A specialized MRI technique called hyperpolarized gas MRI (HGMRI) has been used to visualize and detect specific parts of the lung with abnormalities. Researchers, Michael Shim, an associate professor of medicine in the Division of Pulmonary and Critical Care Medicine at the University of Virginia, and Jamie Mata, a research professor of Radiology and Medical Imaging in the University of Virginia, showed that the rejection happens in moth-eaten-like random patterns with normal and abnormal lung tissues alternating. These results suggest that the current way of sampling the right middle or left upper lung by bronchoscopy may be severely flawed.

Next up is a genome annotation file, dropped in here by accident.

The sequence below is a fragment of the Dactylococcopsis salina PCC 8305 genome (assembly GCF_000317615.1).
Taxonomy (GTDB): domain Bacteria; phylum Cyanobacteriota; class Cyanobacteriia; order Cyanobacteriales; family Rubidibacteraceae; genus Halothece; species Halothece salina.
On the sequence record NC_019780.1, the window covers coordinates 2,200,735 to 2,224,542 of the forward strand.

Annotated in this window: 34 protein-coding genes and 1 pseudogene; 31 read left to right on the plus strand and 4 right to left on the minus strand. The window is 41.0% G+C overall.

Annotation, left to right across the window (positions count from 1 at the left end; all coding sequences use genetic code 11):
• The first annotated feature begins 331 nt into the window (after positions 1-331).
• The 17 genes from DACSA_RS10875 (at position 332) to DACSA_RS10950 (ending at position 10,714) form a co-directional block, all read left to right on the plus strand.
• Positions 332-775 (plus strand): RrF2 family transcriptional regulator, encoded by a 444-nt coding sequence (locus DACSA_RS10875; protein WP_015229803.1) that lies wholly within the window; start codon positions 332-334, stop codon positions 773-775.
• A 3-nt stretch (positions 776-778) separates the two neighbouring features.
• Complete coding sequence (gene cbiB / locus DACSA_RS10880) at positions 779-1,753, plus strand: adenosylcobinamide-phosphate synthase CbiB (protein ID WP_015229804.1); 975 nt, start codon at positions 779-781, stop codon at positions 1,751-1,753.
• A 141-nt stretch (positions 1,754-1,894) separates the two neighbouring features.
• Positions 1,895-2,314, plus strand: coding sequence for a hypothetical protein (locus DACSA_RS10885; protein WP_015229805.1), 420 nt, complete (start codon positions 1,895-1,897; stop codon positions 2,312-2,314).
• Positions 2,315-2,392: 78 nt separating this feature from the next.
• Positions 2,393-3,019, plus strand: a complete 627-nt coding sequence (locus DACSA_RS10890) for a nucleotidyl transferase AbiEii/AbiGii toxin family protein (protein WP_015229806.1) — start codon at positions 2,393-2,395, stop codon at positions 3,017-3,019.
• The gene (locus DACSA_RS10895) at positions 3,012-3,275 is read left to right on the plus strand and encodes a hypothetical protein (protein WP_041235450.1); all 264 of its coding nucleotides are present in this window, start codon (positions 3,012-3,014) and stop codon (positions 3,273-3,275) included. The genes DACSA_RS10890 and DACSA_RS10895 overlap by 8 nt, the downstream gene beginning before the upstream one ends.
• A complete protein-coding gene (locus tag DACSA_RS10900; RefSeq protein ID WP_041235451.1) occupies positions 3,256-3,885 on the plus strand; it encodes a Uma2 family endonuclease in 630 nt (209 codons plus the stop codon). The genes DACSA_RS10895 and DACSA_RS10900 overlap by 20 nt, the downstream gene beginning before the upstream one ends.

In this pilot project, the researchers studied lung transplant patients who were scheduled to undergo surveillance bronchoscopy to detect rejection. The researchers first found the part of the patients' lung with rejection-like changes by HGMRI, then sampled the lung in two places, one normal and one abnormal area of the lung. These two areas of the lung from the same patient were compared to determine if abnormal findings in HGMRI correlate with rejection.

Shm Mata

Y. Michael Shim, MD

Jaime Mata, PhD